A report in LiveScience does a good job of summing up low-carb fads. Essentially, the diet helps people lose weight quickly, but it appears that low-fat diets (as opposed to strictly low-carb) are better for losing weight and keeping it off.
South Beach Diet
The South Beach Diet, created by Dr. Arthur Agatston, emphasizes a balance of good carbs, lean meats, and healthy fats to create a nutritional diet with lots of fiber. It is lower in carbs than typical eating, although not as extreme as the Atkins diet.
While the South Beach Diet has some good lessons, a study of scientific claims made by the creators found that only 33% of the facts were completely supported by research. (Another 43% were “both supported and not supported.”)
There are many other diet fad diets that will come and go, but the truly effective ones will likely stay. In general, if a diet promises fast results with little work, it’s not a healthy option for losing weight and keeping it off. The best are the ones that emphasize lifestyle changes over fast results.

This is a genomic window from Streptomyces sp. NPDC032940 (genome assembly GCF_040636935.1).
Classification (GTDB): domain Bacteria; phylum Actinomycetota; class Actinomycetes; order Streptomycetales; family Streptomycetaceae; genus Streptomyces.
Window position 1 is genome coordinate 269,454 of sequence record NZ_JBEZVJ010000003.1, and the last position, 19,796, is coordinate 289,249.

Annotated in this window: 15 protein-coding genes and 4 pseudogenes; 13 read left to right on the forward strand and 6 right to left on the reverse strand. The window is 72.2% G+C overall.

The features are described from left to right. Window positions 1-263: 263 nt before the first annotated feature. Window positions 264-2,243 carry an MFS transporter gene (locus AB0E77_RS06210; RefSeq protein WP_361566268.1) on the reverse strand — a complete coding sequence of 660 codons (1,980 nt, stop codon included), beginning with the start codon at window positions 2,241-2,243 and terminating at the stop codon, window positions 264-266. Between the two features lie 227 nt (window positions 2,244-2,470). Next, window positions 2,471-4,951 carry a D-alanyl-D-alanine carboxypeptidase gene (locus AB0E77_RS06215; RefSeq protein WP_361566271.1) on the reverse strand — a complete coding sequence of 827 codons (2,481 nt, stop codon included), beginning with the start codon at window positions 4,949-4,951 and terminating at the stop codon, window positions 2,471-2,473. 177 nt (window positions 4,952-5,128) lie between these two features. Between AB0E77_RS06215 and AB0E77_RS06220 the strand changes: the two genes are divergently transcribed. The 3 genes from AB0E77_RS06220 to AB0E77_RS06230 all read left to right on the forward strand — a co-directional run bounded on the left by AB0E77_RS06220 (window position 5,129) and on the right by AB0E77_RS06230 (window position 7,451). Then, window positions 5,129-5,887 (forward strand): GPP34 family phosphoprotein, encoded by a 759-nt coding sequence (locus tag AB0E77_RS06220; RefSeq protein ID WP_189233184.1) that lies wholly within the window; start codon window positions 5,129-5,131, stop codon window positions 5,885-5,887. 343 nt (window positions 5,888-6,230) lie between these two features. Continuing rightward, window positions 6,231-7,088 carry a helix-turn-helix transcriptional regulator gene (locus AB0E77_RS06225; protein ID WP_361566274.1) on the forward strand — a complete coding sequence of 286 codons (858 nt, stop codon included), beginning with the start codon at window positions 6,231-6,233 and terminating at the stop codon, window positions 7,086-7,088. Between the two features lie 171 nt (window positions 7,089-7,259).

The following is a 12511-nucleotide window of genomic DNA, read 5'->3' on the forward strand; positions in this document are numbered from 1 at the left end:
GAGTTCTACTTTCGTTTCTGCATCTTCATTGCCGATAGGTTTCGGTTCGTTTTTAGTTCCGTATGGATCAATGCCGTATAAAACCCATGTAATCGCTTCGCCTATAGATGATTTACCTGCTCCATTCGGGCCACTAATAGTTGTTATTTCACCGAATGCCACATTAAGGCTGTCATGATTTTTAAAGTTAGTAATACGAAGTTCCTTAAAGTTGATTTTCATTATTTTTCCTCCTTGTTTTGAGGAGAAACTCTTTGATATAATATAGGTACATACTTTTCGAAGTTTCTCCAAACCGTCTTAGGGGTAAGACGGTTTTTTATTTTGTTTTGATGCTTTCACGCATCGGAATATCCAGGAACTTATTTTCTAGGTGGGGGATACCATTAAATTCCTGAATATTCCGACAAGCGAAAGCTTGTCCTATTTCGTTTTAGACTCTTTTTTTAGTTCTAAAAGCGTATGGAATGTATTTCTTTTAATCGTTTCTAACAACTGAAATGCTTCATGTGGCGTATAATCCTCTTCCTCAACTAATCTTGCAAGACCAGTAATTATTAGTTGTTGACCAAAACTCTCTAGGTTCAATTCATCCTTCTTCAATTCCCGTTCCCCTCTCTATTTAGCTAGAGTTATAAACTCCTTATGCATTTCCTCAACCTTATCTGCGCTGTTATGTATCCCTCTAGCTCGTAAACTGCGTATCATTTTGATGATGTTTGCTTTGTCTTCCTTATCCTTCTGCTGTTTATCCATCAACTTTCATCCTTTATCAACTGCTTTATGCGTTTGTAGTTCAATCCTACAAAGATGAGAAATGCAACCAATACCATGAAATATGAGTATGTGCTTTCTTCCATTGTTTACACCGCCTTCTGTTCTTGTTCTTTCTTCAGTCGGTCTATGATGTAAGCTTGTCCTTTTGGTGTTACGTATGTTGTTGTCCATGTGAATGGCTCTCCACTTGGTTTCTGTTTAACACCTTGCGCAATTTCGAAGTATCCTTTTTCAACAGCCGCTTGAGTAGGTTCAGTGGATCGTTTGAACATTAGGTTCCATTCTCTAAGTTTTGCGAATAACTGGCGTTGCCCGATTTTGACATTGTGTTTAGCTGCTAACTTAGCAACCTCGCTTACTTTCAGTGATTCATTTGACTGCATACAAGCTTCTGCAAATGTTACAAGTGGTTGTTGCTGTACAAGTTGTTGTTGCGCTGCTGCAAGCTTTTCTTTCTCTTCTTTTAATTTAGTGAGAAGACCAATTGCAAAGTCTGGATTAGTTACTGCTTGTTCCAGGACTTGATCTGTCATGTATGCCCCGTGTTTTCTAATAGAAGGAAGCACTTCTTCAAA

Is there a “Right Way” to Loose Weight?
We’ve talked about fad diets that may deliver fast results but don’t last. But are there any diets that are actually effective in the long run?
Considered one of the best diets for heart health, the Mediterranean diet essentially involves all the basics of healthy eating along with olive oil, red wine, and other foods the typically characterize diets found among cultures living near the Mediterranean Sea, such as Greece, Spain, and Italy. It includes lots of plants, whole grains, and nuts, and generally limits red meat while emphasizing more fish and poultry.
A study published in the New England Journal of Medicine found that people with high risk of heart issues could reduce major events by incorporating elements of the Mediterranean diet. For weight loss, there is evidence that the Mediterranean diet is just as effective as a low-carb diet, making it a preferred option for some cardiologists and doctors.
Mayo Clinic Diet